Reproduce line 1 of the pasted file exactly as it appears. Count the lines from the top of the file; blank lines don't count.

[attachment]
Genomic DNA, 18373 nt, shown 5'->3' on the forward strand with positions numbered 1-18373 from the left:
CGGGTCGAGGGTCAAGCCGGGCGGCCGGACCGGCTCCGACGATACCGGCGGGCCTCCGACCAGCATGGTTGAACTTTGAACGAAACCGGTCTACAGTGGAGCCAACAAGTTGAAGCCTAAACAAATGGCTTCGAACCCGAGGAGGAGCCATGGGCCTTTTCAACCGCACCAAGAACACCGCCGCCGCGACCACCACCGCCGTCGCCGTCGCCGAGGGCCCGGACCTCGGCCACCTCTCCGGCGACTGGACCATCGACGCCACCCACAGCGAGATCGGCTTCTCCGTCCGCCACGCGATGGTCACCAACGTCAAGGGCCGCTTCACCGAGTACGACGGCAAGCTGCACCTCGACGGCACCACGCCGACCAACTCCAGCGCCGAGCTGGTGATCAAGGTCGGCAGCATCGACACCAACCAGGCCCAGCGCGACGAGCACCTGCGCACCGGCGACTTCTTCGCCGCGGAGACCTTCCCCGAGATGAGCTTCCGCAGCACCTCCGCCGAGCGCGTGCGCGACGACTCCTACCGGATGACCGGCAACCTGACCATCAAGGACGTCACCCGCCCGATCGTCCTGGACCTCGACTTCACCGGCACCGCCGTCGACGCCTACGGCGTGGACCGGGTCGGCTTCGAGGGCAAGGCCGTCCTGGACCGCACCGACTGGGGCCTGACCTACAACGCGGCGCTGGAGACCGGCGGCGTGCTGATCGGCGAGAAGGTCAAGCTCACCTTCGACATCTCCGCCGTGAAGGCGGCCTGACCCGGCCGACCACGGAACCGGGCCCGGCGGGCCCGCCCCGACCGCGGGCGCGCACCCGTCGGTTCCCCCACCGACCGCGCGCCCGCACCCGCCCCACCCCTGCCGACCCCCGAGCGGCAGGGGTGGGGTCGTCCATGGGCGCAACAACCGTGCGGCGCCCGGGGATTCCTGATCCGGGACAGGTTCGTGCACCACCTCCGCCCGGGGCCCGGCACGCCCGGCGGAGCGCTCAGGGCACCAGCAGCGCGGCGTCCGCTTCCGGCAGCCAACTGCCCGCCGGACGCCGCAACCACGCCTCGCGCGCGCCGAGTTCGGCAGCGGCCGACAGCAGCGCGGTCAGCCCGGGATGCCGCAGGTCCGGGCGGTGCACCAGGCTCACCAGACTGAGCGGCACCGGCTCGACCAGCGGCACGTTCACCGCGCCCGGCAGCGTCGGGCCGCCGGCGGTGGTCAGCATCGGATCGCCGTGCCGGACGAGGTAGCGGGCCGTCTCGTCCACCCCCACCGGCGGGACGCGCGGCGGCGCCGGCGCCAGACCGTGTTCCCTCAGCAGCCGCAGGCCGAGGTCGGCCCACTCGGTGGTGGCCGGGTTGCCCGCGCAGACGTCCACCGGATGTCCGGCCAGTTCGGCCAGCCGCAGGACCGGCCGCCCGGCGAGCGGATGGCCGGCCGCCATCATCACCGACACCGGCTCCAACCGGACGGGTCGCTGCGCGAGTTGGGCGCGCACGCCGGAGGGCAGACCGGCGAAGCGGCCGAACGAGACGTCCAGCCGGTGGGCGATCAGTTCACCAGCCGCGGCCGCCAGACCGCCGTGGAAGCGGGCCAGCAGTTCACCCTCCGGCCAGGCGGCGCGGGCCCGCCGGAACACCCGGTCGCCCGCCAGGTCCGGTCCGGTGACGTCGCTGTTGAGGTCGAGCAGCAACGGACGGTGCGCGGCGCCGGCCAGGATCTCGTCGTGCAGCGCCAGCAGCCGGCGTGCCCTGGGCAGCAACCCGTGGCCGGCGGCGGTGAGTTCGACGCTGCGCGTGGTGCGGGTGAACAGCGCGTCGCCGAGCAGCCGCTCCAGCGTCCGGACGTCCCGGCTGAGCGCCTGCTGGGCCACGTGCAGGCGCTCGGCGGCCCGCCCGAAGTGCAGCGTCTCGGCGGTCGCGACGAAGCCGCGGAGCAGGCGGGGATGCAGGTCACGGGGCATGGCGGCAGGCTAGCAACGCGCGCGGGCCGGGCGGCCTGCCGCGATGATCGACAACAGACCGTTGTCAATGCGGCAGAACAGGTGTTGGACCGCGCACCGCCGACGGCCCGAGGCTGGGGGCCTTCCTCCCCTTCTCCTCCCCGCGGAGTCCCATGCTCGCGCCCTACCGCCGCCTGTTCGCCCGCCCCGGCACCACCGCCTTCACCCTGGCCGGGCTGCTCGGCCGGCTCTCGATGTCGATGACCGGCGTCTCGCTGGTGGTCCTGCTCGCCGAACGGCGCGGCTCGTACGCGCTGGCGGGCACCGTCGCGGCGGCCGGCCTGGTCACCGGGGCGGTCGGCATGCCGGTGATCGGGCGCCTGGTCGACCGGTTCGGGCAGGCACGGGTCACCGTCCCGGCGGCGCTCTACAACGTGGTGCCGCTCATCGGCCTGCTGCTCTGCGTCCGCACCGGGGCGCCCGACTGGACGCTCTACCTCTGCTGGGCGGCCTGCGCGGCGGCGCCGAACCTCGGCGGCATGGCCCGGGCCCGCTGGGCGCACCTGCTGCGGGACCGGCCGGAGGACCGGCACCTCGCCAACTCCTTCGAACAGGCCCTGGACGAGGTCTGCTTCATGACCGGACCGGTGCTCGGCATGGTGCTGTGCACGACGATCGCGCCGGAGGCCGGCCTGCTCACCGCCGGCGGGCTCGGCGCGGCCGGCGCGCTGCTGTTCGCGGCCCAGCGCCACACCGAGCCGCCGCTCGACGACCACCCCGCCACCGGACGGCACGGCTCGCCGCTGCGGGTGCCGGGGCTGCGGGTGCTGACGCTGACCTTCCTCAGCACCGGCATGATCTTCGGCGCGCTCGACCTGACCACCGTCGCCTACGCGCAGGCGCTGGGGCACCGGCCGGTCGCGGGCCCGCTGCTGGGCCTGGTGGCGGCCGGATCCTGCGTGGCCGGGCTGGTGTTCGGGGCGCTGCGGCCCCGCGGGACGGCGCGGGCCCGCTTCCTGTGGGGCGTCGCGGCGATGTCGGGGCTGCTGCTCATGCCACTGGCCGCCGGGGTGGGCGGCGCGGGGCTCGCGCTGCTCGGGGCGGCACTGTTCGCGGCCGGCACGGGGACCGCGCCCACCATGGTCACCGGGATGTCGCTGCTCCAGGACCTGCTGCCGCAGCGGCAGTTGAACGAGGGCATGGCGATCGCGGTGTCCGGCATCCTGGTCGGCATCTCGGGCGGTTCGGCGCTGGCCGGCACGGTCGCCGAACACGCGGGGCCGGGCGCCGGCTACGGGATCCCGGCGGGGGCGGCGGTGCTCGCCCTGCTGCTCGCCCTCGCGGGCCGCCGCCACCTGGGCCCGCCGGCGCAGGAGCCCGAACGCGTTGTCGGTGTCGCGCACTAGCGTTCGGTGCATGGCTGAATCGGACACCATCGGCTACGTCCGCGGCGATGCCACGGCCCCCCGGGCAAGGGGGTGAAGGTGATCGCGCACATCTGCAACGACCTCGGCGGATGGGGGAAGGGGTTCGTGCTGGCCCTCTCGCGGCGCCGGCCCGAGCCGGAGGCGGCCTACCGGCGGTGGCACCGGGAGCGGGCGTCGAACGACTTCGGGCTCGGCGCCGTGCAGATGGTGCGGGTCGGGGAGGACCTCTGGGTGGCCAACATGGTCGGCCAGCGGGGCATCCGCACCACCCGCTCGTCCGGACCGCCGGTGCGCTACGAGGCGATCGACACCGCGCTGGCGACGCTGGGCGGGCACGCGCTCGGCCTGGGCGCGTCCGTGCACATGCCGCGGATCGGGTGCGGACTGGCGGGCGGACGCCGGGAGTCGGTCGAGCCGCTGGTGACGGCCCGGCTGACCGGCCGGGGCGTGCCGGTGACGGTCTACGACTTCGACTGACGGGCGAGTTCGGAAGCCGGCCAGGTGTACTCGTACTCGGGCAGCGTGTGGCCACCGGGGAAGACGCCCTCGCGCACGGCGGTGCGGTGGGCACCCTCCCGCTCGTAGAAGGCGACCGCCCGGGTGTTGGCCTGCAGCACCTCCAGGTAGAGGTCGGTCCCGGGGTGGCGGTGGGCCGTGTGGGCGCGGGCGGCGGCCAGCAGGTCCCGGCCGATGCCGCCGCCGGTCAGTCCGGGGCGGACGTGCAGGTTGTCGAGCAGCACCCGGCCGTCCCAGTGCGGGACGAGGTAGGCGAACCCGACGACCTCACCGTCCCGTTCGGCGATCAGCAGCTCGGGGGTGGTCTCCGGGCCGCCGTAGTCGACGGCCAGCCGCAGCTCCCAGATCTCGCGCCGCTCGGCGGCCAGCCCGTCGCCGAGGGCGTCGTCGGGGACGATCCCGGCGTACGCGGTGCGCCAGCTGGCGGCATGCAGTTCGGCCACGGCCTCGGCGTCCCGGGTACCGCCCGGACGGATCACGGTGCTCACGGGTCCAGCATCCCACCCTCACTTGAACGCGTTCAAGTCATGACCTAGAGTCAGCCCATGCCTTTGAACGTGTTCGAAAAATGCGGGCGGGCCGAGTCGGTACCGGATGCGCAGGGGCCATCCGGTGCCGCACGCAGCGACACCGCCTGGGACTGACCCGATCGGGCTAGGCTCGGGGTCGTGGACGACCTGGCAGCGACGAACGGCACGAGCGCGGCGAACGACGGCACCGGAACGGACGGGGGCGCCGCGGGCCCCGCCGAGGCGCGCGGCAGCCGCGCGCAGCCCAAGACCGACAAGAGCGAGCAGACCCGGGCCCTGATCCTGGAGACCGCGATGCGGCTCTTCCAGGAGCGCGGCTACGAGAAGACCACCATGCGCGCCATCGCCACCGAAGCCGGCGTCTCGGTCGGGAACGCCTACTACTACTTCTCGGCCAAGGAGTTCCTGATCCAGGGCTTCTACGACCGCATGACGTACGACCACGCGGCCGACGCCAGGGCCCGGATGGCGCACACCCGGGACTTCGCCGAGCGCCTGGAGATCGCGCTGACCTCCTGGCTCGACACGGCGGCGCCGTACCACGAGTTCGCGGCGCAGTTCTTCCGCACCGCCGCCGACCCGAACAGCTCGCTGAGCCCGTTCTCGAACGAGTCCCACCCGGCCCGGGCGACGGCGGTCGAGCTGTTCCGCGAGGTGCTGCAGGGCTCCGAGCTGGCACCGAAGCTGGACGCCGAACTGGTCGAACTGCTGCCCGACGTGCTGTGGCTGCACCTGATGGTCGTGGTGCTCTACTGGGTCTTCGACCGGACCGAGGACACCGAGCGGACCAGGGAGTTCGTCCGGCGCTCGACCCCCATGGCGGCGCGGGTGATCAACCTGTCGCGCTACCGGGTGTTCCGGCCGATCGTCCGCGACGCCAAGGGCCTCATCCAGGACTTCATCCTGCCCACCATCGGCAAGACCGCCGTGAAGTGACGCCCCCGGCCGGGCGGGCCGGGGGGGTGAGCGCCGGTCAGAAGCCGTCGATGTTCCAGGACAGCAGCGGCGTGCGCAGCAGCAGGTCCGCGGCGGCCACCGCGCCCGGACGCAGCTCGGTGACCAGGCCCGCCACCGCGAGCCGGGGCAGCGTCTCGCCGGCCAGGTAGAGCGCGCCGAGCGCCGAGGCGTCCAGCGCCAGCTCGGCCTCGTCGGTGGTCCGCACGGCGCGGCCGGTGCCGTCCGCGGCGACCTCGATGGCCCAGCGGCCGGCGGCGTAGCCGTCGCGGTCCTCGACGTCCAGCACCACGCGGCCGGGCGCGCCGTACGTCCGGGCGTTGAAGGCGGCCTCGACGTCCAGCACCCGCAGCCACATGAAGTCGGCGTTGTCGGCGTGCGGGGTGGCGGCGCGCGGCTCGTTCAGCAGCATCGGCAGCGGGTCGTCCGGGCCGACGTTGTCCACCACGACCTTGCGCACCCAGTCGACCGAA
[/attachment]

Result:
Genomic DNA, 18373 nt, shown 5'->3' on the forward strand with positions numbered 1-18373 from the left: